Judging a book by its cover – do you?

quote2When readers tell me it’s all about ‘the cover and the blurb’ when buying a book, a little piece of me dies. (Not literally, but kind of.)

Within seconds of a glancing at a cover, readers, consciously or unknowingly, decide whether they’ll pick up the book and read the back cover blurb or keep on walking (scrolling through Amazon, iTunes etc) until they stop at a book that’s shouting ‘look at me’ the loudest and are compelled to pick it up.

Most people do that.

I used to, too. Probably still do on occasion. But…

What some people don’t realise is, that as an author, (we’re talking traditional print publishers, here) you have very little control over your book’s cover – okay, most of the time, zero control – unless you’re James Patterson, Nora Roberts or God.
Except if you go down the self-publishing road, in which case the author has 100% control…YIPPEE! More about this later.
But back to print publishers and book covers.
When I first got a publishing contract with Allen & Unwin, way back when, for Lucy Springer Gets Even, I assumed I’d have major input into her cover. Naturally, Lucy would have a kick-ass cover, sell a trillion copies and I’d feel very pleased with myself.

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A good cover tells you what the book is about without giving away the whole story. An exceptional cover compels you to pick the book up and begin reading…immediately.
I didn’t have a problem with the pink background but who the hell was the woman in the ill-fitting purple velour jacket?

Lucy Springer Gets Even fiction book
This wasn’t my Lucy. My Lucy was feisty, fun and pretty (not that she was aware of it, though). And my Lucy was a red head. I didn’t want people having preconceived ideas about her, especially about the Lucy on this proposed cover. But by using a photo, that’s exactly what we are doing – encouraging potential readers to form ideas about my heroine in the blink of an eye.
In my mind, the cover for Lucy Springer was going to be a boppy illustration, along the lines of Sophie Kinsella’s Twenties Girl. (It WAS 2009.)
But this one? I knew people would glance at the cover and make a snap decision. ‘I love her’, ‘I hate her’ ‘what the hell’s the story with her gruesome jacket and why is she looking so smug?’ etc and potential customers would be lost in seconds.
When Lucy appeared in bookshops, I’ll admit you couldn’t miss her – the pink was rather eye-catching, and besides, I was finally published. Yay!
With my next book, What Kate did Next, I was anxious when A & U told me they’d found the perfect designer and she’d created ‘the perfect cover for Kate.’ AND, when I saw the cover, I danced a very happy jig. I agreed with the decision one hundred percent. Others might hate Kate’s cover, but I was thrilled.
With my third, Claudia’s Big Break, A & U nailed it. I couldn’t have been happier. I think the cover captures the mood of the story perfectly. It’s light and fun and screams Santorini! The cover and the back cover blurb didn’t lie. They presented Claudia’s story perfectly.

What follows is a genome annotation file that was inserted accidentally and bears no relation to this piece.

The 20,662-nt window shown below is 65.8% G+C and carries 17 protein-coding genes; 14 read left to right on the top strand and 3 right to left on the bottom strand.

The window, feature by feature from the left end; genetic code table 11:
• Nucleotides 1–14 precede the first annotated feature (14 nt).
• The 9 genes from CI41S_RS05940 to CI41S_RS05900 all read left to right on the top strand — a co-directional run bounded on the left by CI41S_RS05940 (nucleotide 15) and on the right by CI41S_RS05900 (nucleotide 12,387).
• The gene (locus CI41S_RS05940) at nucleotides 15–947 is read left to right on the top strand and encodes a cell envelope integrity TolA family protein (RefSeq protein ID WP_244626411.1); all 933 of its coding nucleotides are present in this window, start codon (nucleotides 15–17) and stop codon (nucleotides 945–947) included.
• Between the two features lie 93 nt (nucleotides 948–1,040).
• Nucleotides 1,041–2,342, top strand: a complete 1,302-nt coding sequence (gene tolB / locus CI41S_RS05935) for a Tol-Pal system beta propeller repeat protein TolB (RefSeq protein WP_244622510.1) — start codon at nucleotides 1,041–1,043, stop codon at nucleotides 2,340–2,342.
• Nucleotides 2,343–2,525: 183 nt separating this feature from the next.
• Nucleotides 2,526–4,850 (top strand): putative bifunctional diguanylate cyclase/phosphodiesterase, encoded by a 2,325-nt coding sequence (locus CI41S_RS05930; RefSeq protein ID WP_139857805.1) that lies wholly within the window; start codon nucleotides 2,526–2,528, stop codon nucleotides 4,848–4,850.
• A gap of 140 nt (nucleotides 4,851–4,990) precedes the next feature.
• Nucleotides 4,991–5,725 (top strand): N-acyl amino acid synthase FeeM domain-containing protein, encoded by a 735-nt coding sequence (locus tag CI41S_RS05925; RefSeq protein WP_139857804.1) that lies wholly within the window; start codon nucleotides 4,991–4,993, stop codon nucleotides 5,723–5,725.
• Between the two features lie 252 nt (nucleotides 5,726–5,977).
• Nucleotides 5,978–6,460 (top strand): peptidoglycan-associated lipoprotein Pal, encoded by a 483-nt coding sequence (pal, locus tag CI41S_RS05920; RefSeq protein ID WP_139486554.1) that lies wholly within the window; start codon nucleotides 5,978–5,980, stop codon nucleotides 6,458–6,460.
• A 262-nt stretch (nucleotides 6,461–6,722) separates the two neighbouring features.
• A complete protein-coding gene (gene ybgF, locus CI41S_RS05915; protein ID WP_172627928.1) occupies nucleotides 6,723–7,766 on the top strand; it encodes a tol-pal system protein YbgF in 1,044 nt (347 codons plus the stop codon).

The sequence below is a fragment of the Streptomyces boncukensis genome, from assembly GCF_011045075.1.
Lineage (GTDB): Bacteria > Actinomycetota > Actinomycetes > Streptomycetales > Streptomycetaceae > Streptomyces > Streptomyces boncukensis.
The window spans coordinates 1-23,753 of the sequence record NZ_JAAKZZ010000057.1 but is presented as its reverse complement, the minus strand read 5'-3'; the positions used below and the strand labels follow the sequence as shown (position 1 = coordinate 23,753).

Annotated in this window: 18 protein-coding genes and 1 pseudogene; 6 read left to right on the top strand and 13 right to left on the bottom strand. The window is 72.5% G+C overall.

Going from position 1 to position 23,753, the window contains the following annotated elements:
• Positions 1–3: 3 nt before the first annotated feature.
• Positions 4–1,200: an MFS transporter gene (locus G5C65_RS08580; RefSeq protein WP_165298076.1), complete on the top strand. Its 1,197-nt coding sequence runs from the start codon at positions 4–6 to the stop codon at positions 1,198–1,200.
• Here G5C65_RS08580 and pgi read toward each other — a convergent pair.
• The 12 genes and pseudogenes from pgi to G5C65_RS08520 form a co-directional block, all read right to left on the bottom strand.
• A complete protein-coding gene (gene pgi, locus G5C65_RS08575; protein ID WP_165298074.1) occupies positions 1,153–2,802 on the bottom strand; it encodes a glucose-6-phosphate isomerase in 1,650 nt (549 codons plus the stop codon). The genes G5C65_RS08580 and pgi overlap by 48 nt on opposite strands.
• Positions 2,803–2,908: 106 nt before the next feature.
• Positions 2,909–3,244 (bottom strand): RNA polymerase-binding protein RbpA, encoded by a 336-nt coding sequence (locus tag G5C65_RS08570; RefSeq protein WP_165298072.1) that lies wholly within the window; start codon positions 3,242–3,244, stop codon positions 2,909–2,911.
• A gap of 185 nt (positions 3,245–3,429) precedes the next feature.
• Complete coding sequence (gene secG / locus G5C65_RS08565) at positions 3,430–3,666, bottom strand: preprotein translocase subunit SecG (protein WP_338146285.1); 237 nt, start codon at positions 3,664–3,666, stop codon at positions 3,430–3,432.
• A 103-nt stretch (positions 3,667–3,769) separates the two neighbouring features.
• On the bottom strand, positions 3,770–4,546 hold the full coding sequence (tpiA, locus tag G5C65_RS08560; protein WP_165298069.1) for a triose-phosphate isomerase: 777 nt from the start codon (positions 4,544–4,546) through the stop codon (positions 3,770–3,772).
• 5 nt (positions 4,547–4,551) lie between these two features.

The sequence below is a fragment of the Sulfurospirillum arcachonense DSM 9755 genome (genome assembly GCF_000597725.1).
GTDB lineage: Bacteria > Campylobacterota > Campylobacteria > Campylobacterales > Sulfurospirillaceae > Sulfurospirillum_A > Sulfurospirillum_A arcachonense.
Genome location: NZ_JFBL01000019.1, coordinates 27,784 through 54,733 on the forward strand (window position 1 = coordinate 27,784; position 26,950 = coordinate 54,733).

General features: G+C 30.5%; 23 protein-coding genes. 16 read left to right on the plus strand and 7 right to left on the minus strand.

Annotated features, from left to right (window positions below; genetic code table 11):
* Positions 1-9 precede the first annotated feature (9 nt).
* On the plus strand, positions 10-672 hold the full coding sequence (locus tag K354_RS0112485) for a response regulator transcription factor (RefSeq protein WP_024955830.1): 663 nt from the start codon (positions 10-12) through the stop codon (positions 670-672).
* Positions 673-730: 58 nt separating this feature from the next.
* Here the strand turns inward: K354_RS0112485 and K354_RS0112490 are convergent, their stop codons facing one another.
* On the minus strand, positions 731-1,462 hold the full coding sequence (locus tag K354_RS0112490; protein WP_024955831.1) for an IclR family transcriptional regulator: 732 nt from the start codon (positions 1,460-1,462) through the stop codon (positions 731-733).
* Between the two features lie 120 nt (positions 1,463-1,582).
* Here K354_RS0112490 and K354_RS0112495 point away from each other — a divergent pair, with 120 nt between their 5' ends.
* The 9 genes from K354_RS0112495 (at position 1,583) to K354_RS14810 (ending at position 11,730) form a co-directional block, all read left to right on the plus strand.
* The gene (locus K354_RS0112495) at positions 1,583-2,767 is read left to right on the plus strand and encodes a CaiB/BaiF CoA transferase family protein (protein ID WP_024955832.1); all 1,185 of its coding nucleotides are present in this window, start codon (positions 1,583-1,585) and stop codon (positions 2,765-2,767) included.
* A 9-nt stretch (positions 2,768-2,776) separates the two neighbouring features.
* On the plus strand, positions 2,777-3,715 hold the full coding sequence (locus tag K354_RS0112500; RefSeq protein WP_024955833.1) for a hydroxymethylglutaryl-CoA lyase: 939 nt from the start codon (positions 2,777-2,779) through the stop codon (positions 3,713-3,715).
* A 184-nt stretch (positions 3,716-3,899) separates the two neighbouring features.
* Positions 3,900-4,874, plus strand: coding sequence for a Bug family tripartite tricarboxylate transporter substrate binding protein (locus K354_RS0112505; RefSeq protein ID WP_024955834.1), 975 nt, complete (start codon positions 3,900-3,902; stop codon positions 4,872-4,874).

Claudia's Big Break fiction book Santorini  holiday
Interestingly, that same year, 2011, Lucy Springer Gets Even won herself a new title, Lucy Bounces Back and a new cover. I loved it, but still the Lucy on the cover didn’t have red hair. Que será será.

Lucy Bounces Back fiction  book
These days, I look at book covers in a whole new light. For the record, covers I’m loving at the moment include Dr Seuss, The Cat In The Hat; Rainbow Rowell, Elenor & Park; H.G Wells, The Invisible Man; Max Lucado, Fearless; Pat Flynn, Let Go; and of course, Claudia’s Big Break!
This all brings me back to self-publishing, which is what I’m about to venture into.

To rise to the top of the To Be Read pile, I need to find a kick-ass cover, one that screams ‘I NEED TO BE READ RIGHT NOW!’ So for the foreseeable future – a week at least – I will be scouring the Globe for potential cover designs. It’s a pity I am a Libran and can’t make up my mind whether to write with a blue pen or a black one, let alone handle the daunting task of choosing a book cover and title.
I realise it’s all subjective but I’ll do the best I can to make sure my sixth book gets a look in by potential readers.
So, over to you. What are your favourite covers? How about turn offs?

Random musings about airplane travel…

I like the idea of it – holiday international air travel that is. (Or at least I did until recently when peri-menopause kicked in – and several planes dropped out of the sky and into the Atlantic, but let’s not dwell on that.)

The buzz of the airport, the promise of an exotic locale, and the lure of duty-free bargains.

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It doesn’t matter that I don’t need another perfume, lipstick or that one litre bottle of Midori. It’s the thrill of buying at less than retail. I feel like a winner! But every time I go overseas (okay, it’s not often), I spend a few hundred dollars I can ill-afford, on make-up and other paraphernalia I don’t need and more than likely don’t even want. I once bought a pure Merino woollen shawl that subsequently was given to the dog! I always justify my purchases by saying, ‘It was a bargain. I couldn’t say no.’